Dominion Virginia Power is converting three of its coal plants to those that can use biomass, or in this case, wood chips that it says will result in less pollution. If approved by local regulators, the project could get going in two years -- and become a harbinger of things to come in the utility sector.
It’s all part of Dominion’s plan to meet Virginia’s voluntary Renewable Portfolio Standard that calls on the state’s investor-owned utilities to provide 15 percent of its power from green sources by 2025. Wood chips, in fact, are part of the biomass family. But unlike its agricultural brethren, they do not result in food shortages and those wood chips could be mixed in with coal before it is combusted.
"Our proposal to convert these units from coal to biomass provides customers with economical electricity, delivers environmental benefits and takes advantage of a renewable, low-cost fuel source,” say Dominion Generation CEO David Christian.
Each of these units can currently generate 63 megawatts of electricity of peaking power, running only when demand is at its highest, the utility says. When converted, they would crank out 50 megawatts each, but operate essentially all of the time. Together, these stations would provide electricity to about 37,500 homes.
Dominion goes on to say that the fuel switch would reduce nitrogen oxides, sulfur dioxide, mercury and particulate emissions, and all of the stations would meet stringent new emissions standards established by the U.S. Environmental Protection Agency. While some disagree, it maintains that wood fuel is “carbon neutral.”
The three power stations to be affected are Altavista, Hopewell and Southampton County. They would work similarly to another of Dominion’s facilities that uses the concept: Pittsylvania. That 80 megawatt plant is one of the largest on the East Coast with more than 90 percent of its fuel stock coming from waste wood that would otherwise be burned off or dumped in landfills.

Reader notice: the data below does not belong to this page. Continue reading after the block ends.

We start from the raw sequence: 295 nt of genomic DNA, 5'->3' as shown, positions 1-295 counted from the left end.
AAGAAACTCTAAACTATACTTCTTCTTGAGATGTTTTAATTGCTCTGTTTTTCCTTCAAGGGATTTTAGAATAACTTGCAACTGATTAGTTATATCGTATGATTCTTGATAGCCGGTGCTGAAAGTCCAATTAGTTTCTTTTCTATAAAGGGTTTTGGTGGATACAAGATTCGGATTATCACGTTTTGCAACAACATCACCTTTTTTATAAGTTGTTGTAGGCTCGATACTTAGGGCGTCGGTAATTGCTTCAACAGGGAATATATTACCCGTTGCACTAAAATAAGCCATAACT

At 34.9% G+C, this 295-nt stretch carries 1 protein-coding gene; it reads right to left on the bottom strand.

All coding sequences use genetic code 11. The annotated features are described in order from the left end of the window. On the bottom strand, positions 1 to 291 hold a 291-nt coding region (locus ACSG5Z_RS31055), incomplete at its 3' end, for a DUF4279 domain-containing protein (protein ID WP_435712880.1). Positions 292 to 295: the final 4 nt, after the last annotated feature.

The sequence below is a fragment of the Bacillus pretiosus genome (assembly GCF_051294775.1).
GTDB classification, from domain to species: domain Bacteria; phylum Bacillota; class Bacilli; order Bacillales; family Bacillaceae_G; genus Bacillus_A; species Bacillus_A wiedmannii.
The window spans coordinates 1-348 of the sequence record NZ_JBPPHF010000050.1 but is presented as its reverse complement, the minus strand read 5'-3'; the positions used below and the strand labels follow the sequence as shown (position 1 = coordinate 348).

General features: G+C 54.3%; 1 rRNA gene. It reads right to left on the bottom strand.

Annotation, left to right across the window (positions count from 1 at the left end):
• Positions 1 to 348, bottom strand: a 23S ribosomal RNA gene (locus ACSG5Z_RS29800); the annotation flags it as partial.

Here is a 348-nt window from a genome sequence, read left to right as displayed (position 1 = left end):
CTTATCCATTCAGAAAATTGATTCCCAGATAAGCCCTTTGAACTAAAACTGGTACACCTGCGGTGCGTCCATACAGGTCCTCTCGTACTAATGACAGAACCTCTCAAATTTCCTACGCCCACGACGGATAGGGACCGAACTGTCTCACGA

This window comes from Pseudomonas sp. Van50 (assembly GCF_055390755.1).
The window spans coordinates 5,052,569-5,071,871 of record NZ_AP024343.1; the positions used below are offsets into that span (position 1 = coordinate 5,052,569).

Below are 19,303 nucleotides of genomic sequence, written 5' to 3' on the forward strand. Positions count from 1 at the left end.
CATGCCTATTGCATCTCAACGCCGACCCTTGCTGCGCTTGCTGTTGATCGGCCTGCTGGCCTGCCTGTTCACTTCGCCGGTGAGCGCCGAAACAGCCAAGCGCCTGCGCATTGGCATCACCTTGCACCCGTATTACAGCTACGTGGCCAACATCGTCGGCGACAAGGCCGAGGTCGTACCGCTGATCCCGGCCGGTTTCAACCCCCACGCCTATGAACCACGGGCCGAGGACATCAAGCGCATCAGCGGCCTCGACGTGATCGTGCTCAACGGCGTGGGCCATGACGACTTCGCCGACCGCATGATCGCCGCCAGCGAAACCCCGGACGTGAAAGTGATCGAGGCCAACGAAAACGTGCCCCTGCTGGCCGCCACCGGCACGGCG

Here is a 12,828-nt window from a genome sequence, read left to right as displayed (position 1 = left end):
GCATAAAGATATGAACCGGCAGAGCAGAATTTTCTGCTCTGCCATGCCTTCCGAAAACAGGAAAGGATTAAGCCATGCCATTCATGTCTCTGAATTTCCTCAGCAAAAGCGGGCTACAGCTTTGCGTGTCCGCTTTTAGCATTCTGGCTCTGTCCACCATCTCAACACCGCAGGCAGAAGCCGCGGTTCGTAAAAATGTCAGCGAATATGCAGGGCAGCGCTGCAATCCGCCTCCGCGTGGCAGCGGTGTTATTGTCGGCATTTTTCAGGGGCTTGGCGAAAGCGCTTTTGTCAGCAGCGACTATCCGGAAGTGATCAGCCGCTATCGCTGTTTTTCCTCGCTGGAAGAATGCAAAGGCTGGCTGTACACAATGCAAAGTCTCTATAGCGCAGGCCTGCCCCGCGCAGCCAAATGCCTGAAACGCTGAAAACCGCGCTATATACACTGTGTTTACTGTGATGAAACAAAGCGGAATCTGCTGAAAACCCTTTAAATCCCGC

As is the case with any biomass facility, there must be a continuous supply of wood chips. Take Pittsylvania: Dominion says that 3,300 tons of waste wood are loaded on to 150 trucks each day.
Building a biomass plant from scratch is a hugely expensive undertaking. Estimates are that it cost twice as much as a coal plant. Further, coal produces about twice the oomph -- BTUs -- as wood chips, meaning power plants have to burn twice the amount of wood chips as they would with coal.
That has led the Manomet Center for Conservation Sciences to say that the net effect on greenhouse gas emissions is higher. Generally, if more trees are cut down and then there would be fewer of them to absorb the carbon emissions. Newly planted trees, meanwhile, are unable to absorb that carbon at the same rate as older trees. A more practical solution may be to co-fire the wood and coal together.
About 20 utilities in North America are now using wood chips to replace 5-25 percent of the needed coal or natural gas. Biomass plays a key role today with 7,000 megawatts of installed capacity, says the U.S. Department of Energy. It also says that the co-firing of biomass and fossil fuels is the most immediate step that utilities can take to cut their carbon dioxide emissions.
Consider WE Energies, Wisconsin’s largest utility: It is building a 50-megawatt wood-burning power plants that is expected to be operational in 2013. That is a $250 million effort intended to settle a coal plant-related lawsuit. It’s similar to a situation to that of FirstEnergy, which had planned to convert two of its coal units to would run on wood chips and produce 312 megawatts, although that has been put off because of the economic downturn.
“The most economical means of generating electricity using these wood chips is the technology of co-firing,” writes Southern Co., which is using the technology at one of its Alabama facilities. “The high capital and operating costs involved with a new stand-alone power plant are avoided. It is a renewable technology most likely to directly displace coal. And there are tens of millions of acres of forests in Alabama, Georgia, Mississippi, and Florida, many located within reasonable transportation distance of Southern Company power plants.”
Utilities are under pressure to reduce their emissions. And while the cutting down of trees to make electricity would come under fire from opponents, the using of biomass from wood waste is a more plausible option. It’s not a panacea but it is one way to lessen the nation’s dependence on coal.